Wednesday, 4 March 2015

Reality tv...

As I'm sure most of us have, I have been following the tragic news of the disappearance of Becky Watts in Bristol. Obviously my thoughts go out to her family and friends at this unimaginably difficult time. Today, I was reading the latest horrific headlines concerning her murder when a little face popped over my shoulder and started reading. I quickly closed the screen and blurted out that it was just a story Mummy was reading, not real.

Of course the tragedy is that the story could not be more real but the thought of our six year old son reading about it sends shivers down my spine. The constant stream of bad news that we see plastered all over the television and internet on a daily basis is enough to make any adult feel depressed and paranoid but how would a child react to it?

It is our responsibility as parents to protect our children from harm and this includes mentally as well as physically. Of course they are bound to hear us talking about bad news occasionally but I honestly believe that there is massive potential to scar them for life if we aren't cautious with the way we read/watch the latest stories.

I was 16 when terrorists attacked the Twin Towers in the USA and I will never forget my Mum's face or words when she picked me up from school...."there's going to be a war". I knew she would never say anything like that if she didn't mean it and that is what scared me. At home I sat with my family and watched the chaos unfold on the television. As a young adult it was important that I was able to watch and understand what was going on but the lasting impact my Mum's reaction has had on me makes me wonder what must go through a child's mind when they see such things.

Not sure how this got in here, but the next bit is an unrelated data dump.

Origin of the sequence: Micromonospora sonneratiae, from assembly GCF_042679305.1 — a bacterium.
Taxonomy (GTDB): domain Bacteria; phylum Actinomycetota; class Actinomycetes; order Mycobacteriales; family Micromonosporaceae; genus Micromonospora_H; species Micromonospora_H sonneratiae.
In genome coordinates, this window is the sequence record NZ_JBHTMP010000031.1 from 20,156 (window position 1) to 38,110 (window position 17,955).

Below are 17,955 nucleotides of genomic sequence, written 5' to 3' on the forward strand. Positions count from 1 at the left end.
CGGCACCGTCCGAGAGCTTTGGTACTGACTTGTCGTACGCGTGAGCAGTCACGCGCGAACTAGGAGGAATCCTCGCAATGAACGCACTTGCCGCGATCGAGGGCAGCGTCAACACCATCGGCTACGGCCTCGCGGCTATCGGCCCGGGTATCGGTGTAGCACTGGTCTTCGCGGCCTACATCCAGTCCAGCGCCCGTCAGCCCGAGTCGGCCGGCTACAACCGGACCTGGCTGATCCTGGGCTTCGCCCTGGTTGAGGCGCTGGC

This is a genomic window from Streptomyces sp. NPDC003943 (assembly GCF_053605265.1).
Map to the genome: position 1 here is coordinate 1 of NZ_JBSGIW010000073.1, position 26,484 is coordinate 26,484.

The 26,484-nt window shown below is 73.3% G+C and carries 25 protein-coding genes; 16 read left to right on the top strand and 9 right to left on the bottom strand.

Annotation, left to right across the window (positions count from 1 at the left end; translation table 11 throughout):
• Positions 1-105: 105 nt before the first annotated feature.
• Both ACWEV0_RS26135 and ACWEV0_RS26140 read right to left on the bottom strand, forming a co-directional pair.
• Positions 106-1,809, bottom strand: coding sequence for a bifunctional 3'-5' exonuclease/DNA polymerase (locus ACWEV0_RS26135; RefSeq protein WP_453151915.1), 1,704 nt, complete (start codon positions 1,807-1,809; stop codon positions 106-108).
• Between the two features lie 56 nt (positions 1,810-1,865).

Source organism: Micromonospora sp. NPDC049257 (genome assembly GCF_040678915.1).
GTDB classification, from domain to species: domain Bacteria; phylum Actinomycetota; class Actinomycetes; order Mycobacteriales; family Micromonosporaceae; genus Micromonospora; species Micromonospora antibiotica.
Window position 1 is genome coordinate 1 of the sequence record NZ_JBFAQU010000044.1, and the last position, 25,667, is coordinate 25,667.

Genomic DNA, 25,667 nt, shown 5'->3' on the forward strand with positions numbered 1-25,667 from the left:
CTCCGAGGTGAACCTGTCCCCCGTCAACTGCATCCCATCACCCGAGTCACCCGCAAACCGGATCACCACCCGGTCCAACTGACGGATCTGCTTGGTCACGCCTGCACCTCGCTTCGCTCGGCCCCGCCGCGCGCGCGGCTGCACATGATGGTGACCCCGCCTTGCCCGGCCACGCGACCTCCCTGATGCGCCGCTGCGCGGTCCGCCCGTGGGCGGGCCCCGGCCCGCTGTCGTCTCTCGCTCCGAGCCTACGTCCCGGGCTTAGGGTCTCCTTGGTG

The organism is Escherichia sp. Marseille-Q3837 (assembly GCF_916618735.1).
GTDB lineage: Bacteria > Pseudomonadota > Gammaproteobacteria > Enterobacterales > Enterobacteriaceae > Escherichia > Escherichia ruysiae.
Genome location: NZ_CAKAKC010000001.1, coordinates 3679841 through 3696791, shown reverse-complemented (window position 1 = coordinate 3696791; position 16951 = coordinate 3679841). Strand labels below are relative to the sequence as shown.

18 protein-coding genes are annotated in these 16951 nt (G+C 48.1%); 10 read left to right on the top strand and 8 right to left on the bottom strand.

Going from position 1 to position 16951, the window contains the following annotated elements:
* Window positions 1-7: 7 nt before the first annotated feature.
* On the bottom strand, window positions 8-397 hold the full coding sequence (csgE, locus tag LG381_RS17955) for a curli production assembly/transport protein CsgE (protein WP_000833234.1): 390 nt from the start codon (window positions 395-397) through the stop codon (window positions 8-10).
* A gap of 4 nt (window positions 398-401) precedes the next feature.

I don't want my children to grow up frightened of everything. Never daring to step on an aeroplane for fear it may crash, being terrified if anyone coughs or sneezes next to them on the bus in case they have bird flu or any other fears that the moral panic inducing media companies create.

On the other hand I also don't want the boys growing up in an ignorant state of thinking that nothing bad happens in the world we live in. It comes down to age. Innocence is something we must cling to for dear life whilst we can with our children. Happiness is what childhoods should be about and I for one intend on making the most of the time with them when their biggest concern is which friends they should invite to their party or who they are going to marry when they are old (at ages 6 and 3 the oldest chose his best friend and the youngest his Grandpops).

They will have enough to worry about when they are older and have their own family.

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